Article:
Still, even at its most dated and partisan the book succeeds in both entertaining and informing. Wizardry offers plenty of bits of fascinating background. It points the reader to a great many authors, many of whom they would be unlikely to encounter elsewhere, and Moorcock's eye for their strengths and weaknesses, quirks and accomplishments, is uncommonly sharp. The book is also packed with insights well worth reading even three decades on, from his views on the transient appeal of so many particular works of fantastic literature, to the role a well-crafted landscape can play, to the underappreciation and frequent misunderstanding of comedy's place in the genre. (Even the political commentary is still relevant, given that the conservative resurgence of the 1970s pretty much set the world on the political course it has followed these last several decades.)

Even when I didn't agree with the author's argument, or his feeling--after all these years I'm still more sympathetic to escapism and comfort food than he is, rather less enthusiastic about Modernist and Postmodernist approaches to literature, and think what people tend to call "grown-up" fiction is overrated, to name but a few points--I always understood the reasoning behind them. Indeed, it all made me wish Moorcock had penned a proper follow-up. Naturally, anyone with a serious intellectual curiosity about the genre, or simply looking to broaden their sense of what epic fantasy is and can be, should make a place for it in their reading list--though those brand new to the field might put off getting to it until they've acquired more familiarity with the subject.

1. Interestingly, Tiratsoo noted that those dismayed by the decade's trends frequently expressed those feelings in a nostalgia for the eighteenth century; imaginative flight to romanticized, pre-industrial, rural spaces; and less pleasantly, "retribution," violent and otherwise--with obvious implications for the ways in which fantasy fiction was being received. Nick Taratsoo, "'You've Never Had It So Bad': Britain in the 1970s." In Taratsoo, ed., From Blitz to Blair: A New History of Britain Since 1939 (London: Weidenfeld & Nicolson, 1997), pp. 187-188. Those looking for a bit of quick background about both the genuine difficulties and overblown alarmism of the period can check out this article from the September 30, 1974 issue of Time magazine, melodramatically titled "Will Democracy Survive?"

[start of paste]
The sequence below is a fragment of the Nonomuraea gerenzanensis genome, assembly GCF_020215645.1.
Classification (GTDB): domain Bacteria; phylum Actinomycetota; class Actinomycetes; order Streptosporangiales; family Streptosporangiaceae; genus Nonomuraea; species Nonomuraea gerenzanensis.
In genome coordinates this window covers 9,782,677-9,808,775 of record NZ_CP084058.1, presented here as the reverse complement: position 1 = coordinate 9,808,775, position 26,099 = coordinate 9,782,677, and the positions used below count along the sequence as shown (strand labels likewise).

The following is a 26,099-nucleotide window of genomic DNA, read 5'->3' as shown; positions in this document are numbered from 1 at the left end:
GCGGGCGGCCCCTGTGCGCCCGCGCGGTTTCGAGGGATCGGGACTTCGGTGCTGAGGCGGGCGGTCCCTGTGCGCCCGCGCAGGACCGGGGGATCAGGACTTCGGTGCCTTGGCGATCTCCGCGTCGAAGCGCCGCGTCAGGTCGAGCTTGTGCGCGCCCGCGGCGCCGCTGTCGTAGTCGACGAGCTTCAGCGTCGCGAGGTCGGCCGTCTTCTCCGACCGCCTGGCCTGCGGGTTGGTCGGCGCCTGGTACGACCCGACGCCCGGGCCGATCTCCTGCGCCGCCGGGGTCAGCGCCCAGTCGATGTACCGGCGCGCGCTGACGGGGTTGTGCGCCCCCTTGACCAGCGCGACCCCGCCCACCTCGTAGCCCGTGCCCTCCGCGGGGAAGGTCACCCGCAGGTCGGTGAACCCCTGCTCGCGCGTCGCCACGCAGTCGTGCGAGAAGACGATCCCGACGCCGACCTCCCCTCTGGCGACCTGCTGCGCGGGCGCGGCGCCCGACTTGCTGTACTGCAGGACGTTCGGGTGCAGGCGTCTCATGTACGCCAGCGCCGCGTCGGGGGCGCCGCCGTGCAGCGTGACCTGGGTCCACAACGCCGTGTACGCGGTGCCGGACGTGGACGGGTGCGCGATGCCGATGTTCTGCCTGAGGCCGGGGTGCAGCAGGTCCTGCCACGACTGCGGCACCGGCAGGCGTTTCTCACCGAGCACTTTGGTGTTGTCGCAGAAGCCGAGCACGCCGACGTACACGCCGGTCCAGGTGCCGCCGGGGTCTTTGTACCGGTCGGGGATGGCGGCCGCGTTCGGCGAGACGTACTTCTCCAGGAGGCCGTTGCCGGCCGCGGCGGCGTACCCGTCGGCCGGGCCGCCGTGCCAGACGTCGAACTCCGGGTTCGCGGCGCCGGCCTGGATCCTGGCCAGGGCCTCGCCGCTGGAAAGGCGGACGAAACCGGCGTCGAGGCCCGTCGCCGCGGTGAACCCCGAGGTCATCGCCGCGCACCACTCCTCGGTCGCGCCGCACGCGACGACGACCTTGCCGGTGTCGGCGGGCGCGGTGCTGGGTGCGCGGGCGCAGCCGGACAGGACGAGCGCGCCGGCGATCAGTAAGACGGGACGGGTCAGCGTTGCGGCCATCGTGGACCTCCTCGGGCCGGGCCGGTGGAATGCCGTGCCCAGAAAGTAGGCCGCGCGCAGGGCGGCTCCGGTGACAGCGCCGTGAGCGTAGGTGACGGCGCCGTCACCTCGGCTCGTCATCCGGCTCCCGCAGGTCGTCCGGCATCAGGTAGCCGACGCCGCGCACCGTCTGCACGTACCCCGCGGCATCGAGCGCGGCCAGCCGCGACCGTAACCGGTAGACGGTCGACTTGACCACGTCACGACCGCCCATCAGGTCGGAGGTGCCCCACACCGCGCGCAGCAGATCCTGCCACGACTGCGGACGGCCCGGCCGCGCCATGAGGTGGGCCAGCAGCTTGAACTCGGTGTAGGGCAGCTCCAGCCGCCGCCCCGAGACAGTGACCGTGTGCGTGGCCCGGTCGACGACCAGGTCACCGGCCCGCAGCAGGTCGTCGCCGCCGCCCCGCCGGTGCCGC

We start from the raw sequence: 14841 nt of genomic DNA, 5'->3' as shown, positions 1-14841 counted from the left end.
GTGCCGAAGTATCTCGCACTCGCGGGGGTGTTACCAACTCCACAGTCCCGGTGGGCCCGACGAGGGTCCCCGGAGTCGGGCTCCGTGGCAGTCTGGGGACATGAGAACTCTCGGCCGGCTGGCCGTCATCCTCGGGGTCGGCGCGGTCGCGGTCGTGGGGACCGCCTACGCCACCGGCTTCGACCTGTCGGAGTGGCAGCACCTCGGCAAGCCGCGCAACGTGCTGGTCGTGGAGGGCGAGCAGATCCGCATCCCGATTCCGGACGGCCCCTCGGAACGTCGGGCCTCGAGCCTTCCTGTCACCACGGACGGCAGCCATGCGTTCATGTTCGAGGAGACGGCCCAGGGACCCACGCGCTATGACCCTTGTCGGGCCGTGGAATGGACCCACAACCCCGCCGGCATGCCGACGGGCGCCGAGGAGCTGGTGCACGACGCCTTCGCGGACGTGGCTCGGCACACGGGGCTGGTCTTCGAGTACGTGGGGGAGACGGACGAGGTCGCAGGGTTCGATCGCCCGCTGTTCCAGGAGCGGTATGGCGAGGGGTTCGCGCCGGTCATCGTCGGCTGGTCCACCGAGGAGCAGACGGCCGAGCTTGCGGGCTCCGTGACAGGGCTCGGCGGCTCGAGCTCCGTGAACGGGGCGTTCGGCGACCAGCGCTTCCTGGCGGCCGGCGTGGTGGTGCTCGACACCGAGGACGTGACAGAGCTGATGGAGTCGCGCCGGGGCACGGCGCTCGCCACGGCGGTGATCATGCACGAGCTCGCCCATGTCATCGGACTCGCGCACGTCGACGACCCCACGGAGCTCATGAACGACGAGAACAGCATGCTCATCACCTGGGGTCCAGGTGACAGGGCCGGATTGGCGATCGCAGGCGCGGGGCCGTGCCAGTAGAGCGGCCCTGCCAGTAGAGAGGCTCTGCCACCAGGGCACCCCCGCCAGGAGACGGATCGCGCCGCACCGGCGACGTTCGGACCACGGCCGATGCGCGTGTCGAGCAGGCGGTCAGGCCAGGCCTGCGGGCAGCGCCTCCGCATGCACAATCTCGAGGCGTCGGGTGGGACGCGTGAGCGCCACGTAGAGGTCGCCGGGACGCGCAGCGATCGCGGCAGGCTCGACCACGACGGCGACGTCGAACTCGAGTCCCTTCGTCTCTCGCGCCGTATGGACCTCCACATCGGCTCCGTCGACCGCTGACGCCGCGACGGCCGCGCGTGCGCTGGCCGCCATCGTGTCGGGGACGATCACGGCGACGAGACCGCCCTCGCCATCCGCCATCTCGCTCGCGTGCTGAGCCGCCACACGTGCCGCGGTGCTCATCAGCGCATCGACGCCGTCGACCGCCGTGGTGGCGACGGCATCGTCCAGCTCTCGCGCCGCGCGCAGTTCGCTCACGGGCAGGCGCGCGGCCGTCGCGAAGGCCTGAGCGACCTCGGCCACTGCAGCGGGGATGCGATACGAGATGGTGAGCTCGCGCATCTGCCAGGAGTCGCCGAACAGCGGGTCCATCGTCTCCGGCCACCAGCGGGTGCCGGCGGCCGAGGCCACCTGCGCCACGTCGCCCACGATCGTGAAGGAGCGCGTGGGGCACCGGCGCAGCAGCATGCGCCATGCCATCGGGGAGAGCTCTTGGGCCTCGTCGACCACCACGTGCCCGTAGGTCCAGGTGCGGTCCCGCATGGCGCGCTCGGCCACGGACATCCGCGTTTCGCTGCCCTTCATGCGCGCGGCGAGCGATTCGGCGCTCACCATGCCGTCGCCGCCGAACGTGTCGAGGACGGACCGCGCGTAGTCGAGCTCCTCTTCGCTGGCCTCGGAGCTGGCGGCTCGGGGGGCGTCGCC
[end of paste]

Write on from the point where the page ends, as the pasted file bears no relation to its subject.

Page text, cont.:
Friday, January 7, 2011

"Was 2010 the Worst Year for Movies Ever?"

Continuing in the vein of "2010 in review," Moviefone's Gary Susman offers his take on the year's films, and it is far from celebratory. Of course, measured in dollars and cents, this wasn't a bad year at all for Hollywood, which took in over $10 billion in the North American market. Still, the figures reflect rising ticket prices and the high take of 2009's Avatar, which actually pulled in most of its money in the early months of 2010. This compensated for a rather long string of disappointments. They were especially concentrated (and commented upon) in the early part of the summer season, but after that the flops never stopped coming.

Looking for an explanation, Susman points to the plethora of reboots, remakes and sequels; "warmed-over" '80s nostalgia; stalled star vehicles; failed new franchises; and the rush after 3-D movie experiences.

Of course, except for 3-D, none of this may seem to represent a significant change from the norm in recent decades. Stars have never been bulletproof, just about always enduring flops as well as appearing in hits, and at any rate, most of the talk about actors' bankability confuses correlation with causation. Nor is the crashing and burning of a would-be franchise a new development; that problem too would seem to be as old as the idea of a film series. Indeed, these points hardly seem to be worth discussing. Besides, reboots, remakes, sequels, prequels and the like have been mainstays of the box office ever since there was a box office. (In 1983, for instance, eight of the top twenty movies fell into this category.1) And before warmed-over '80s nostalgia, there was warmed-over '50s, '60s and '70s nostalgia. (Remember the #1 hit of 1985, Back to the Future, and the career trajectory of Oliver Stone in that decade? The big-screen spin-offs of shows like The Fugitive, The Flintstones and Mission: Impossible, the return of John Travolta and Pam Grier to starring roles, the comeback of the martial arts movie in the '90s?)

Still, an objective look at the numbers does show an increased propensity for retreads through the last decade. In the 1980s and 1990s, the average was closer to three to four of the top twenty grossers in a given year (3.9 for the years 1980-1989 and 3.7 for 1990-1999, respectively). From 2000 to 2009 the average was twice that high, seven to eight (7.5) of each year's top twenty commonly falling into that category. By my count, six of the top ten and nine of the top twenty movies of 2010 are retreads (while the category accounts for at least twenty-one out of the top one hundred).2